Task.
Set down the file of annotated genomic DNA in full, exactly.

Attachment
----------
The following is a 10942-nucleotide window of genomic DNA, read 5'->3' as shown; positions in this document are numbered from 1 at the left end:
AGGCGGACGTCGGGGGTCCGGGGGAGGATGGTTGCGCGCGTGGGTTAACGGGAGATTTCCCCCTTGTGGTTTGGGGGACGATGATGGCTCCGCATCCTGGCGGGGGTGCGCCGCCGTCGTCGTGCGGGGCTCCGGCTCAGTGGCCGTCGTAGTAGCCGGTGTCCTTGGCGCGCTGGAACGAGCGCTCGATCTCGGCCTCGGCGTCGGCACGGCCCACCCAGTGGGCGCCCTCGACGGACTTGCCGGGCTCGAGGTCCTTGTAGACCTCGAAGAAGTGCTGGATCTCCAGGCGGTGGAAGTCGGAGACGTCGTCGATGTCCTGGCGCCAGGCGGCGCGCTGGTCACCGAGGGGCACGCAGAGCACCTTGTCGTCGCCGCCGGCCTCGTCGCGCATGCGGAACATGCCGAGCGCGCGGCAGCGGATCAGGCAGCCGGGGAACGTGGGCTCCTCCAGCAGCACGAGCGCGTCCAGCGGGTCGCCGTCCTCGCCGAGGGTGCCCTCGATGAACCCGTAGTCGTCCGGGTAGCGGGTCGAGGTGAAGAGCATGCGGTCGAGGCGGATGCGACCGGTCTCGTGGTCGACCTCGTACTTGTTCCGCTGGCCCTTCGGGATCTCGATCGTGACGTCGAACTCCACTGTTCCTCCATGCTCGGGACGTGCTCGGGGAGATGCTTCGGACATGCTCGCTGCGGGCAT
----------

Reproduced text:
The following is a 10942-nucleotide window of genomic DNA, read 5'->3' as shown; positions in this document are numbered from 1 at the left end:
AGGCGGACGTCGGGGGTCCGGGGGAGGATGGTTGCGCGCGTGGGTTAACGGGAGATTTCCCCCTTGTGGTTTGGGGGACGATGATGGCTCCGCATCCTGGCGGGGGTGCGCCGCCGTCGTCGTGCGGGGCTCCGGCTCAGTGGCCGTCGTAGTAGCCGGTGTCCTTGGCGCGCTGGAACGAGCGCTCGATCTCGGCCTCGGCGTCGGCACGGCCCACCCAGTGGGCGCCCTCGACGGACTTGCCGGGCTCGAGGTCCTTGTAGACCTCGAAGAAGTGCTGGATCTCCAGGCGGTGGAAGTCGGAGACGTCGTCGATGTCCTGGCGCCAGGCGGCGCGCTGGTCACCGAGGGGCACGCAGAGCACCTTGTCGTCGCCGCCGGCCTCGTCGCGCATGCGGAACATGCCGAGCGCGCGGCAGCGGATCAGGCAGCCGGGGAACGTGGGCTCCTCCAGCAGCACGAGCGCGTCCAGCGGGTCGCCGTCCTCGCCGAGGGTGCCCTCGATGAACCCGTAGTCGTCCGGGTAGCGGGTCGAGGTGAAGAGCATGCGGTCGAGGCGGATGCGACCGGTCTCGTGGTCGACCTCGTACTTGTTCCGCTGGCCCTTCGGGATCTCGATCGTGACGTCGAACTCCACTGTTCCTCCATGCTCGGGACGTGCTCGGGGAGATGCTTCGGACATGCTCGCTGCGGGCAT